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A recent paper I found interesting (and I am sure was interesting to Dr Logsdon) about Multiple losses of sex within a single genus of Microsporidia. In the paper Joseph Ironside describes multiple instances of loss of sex within the Nosema/Vairimorpha group testing the hypothesis that the ancestral lineage was asexual. The group of species are undergoing rapid evolution where changes in lifestyle/lifecycle can occur even among very closely related lineages. In order to do test a formal hypothesis about whether the ancestor was asexual or sexual this the author had to improve the resolution of the phylogenetic relationships of these species and deal with some technical problems due to mutational biases in the rDNA sequences. The result he found was that the ancestral lineage was sexual and that asexuality arose multiple times among these species. He also provides a caution:
“The rapid evolution of microsporidian life cycles indicated by this study also suggests that even closely related microsporidia cannot be assumed to have similar life cycles and the life cycle of each newly discovered species must therefore be completely described.”
Something one has to be careful about in comparative studies of these species.
I don’t know if you’ve heard, but bee colonies are disappearing! Colony collapse disorder, as this phenomenon is better known, worries bee-keepers, agriculturalists and insect admirers all over: over 25% of the commerical bee colonies have disappeared since last fall. Normally, when a commerical hive collapses, honey is left behind in the box and wild bees set up shop on top of this free resource. But it seems that wild bees are also suffering, as honey filled boxes remain bee-less.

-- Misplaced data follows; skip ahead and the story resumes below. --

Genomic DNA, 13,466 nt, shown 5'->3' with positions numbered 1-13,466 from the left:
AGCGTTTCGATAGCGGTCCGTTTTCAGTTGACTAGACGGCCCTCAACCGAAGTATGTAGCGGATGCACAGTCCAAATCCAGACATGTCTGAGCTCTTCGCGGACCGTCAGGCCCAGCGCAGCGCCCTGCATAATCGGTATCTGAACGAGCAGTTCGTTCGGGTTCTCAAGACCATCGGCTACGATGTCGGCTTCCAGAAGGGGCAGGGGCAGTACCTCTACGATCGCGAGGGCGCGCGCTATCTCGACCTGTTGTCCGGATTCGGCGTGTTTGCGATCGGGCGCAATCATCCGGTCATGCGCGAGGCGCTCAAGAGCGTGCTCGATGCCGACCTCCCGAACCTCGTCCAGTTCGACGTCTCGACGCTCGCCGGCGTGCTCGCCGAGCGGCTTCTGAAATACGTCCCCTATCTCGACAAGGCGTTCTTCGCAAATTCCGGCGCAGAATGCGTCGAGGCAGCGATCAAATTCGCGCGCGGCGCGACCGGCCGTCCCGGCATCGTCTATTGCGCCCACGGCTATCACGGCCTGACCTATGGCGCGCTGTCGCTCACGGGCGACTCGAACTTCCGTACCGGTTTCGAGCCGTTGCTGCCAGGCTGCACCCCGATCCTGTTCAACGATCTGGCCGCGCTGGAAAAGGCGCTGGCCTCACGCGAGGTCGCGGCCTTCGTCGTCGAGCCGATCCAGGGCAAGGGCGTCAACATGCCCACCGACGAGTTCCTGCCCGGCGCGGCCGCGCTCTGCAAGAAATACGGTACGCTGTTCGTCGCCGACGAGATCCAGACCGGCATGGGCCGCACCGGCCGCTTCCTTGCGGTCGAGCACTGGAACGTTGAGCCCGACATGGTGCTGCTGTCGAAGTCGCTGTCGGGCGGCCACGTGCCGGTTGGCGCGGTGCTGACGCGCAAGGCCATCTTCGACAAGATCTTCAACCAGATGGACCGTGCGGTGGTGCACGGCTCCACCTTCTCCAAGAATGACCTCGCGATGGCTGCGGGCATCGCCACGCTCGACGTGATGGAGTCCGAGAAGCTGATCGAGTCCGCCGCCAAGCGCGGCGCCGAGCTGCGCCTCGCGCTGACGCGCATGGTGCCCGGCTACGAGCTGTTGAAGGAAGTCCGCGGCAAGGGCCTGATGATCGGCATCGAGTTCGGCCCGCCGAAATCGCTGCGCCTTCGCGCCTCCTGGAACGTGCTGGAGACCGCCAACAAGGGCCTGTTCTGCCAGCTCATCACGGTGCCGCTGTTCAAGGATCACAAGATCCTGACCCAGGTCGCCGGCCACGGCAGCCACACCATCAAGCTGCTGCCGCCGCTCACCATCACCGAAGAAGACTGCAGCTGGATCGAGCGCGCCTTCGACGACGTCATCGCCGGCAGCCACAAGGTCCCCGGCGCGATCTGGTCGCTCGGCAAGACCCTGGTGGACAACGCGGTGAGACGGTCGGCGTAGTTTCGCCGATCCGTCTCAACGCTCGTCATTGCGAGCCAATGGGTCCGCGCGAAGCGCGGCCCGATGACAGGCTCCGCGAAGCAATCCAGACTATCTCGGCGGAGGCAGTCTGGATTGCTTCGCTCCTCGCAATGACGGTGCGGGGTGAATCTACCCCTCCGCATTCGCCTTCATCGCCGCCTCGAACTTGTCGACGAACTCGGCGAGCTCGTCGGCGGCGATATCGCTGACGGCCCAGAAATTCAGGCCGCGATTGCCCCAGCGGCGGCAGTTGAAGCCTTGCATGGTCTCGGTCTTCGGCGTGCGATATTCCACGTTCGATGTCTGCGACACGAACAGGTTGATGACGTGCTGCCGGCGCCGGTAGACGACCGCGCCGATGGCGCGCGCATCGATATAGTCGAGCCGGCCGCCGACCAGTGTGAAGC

Researchers are scrambling to determine the cause of this bee die-off. Given the agricultural implications of losing one of nature’s best pollinators, time is of the essence. All sorts of hypotheses have been suggested, from pesticides or pathogens to solar flares and cell phones, but little evidence has been accumulated (mostly due to the fact that bee bodies are rarely found).
Fortunately, a recent breakthrough occured at UCSF. Joe DiRisi’s group found, in collaboration with other researchers, that Nosema ceranae (a microsporidian) had invaded several dead bees that had been found in the wild. There are several bee pathogens in the fungi (e.g. Ascosphera apis, whose genome was recently sequenced), but the discovery of Nosema infection is notable given that Nosema apis was the cause of widespread colony collapse disorder in Spain during the mid-nineties.
So is this pathogen the cause of the widespread colony die off? The jury is still out. But this represents some of the best evidence to date that fungi may be playing a role in this unfortunate event.